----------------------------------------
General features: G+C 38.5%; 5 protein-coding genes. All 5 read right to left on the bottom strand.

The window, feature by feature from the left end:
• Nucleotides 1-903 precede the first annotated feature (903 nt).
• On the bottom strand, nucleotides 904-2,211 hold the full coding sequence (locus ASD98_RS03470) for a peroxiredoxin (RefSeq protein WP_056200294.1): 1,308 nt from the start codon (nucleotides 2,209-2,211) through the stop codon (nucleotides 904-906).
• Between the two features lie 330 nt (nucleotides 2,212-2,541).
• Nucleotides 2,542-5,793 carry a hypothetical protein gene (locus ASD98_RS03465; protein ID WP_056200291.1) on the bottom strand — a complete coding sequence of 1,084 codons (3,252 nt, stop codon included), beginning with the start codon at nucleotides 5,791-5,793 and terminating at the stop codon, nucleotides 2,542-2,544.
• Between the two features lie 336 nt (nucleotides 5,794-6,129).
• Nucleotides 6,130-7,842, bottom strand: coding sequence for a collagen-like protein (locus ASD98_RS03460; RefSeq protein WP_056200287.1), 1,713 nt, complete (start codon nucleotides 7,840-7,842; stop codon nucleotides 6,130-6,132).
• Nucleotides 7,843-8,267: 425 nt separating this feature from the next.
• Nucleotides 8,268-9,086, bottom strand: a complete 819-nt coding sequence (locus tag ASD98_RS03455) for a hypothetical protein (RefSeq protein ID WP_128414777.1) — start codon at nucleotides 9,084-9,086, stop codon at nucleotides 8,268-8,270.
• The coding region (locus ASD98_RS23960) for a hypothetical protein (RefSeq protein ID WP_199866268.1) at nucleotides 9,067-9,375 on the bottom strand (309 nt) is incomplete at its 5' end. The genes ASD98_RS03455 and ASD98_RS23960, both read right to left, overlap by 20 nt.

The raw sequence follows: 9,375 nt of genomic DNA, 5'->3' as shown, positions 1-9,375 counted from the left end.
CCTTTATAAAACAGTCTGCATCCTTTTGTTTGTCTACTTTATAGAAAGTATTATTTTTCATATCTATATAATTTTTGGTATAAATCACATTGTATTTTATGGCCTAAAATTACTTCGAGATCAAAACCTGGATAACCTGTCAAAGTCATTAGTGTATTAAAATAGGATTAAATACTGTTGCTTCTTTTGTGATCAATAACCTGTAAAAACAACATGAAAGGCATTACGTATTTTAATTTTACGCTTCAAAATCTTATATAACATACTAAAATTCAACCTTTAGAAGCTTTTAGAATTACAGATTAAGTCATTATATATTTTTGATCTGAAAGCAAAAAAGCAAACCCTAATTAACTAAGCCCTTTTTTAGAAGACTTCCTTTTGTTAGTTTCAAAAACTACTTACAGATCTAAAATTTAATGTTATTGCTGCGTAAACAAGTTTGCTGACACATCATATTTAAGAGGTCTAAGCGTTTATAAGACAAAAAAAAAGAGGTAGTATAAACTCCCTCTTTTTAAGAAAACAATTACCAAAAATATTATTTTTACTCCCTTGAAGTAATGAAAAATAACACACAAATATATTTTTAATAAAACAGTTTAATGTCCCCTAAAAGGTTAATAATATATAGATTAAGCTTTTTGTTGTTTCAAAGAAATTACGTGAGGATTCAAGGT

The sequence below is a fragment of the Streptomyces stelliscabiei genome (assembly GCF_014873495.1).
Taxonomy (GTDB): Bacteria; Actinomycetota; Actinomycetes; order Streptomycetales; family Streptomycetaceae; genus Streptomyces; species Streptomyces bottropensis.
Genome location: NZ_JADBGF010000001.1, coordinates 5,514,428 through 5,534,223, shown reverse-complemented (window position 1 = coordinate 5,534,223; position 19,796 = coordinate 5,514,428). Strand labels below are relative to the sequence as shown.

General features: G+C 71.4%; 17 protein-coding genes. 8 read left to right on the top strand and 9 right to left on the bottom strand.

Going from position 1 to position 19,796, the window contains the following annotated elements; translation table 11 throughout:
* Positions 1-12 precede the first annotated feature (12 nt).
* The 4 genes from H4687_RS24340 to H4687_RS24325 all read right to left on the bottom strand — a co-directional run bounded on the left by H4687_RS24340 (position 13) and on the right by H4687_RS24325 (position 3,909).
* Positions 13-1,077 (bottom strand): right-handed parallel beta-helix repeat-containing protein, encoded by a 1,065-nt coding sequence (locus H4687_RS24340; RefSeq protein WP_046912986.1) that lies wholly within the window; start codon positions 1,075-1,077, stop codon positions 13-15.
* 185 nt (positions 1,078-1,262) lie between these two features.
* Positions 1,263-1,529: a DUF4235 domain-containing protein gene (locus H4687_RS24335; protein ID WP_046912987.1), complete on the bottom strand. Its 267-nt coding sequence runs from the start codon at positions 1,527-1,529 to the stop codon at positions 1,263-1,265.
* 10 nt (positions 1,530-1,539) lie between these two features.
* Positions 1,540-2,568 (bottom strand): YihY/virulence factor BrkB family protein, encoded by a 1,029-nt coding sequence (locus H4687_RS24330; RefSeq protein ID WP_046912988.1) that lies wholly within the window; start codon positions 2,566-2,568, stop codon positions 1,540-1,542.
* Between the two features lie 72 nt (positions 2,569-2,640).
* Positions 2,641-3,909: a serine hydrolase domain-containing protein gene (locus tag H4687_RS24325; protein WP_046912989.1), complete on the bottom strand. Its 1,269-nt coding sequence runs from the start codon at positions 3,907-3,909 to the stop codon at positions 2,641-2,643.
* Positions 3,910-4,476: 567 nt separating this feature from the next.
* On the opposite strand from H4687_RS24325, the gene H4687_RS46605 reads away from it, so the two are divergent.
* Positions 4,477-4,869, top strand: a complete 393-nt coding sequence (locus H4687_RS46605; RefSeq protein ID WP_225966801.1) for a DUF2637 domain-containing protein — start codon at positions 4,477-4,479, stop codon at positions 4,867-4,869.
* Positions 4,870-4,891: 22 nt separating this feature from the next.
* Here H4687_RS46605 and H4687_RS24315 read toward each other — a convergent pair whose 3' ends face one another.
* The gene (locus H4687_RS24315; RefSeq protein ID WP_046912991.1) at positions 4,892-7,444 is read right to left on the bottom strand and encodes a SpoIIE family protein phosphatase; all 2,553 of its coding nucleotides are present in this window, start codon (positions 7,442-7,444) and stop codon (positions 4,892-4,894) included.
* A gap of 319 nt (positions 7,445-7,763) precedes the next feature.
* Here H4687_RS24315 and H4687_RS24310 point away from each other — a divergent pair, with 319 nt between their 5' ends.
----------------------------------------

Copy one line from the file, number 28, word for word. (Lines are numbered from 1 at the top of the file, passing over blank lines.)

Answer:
* Positions 3,910-4,476: 567 nt separating this feature from the next.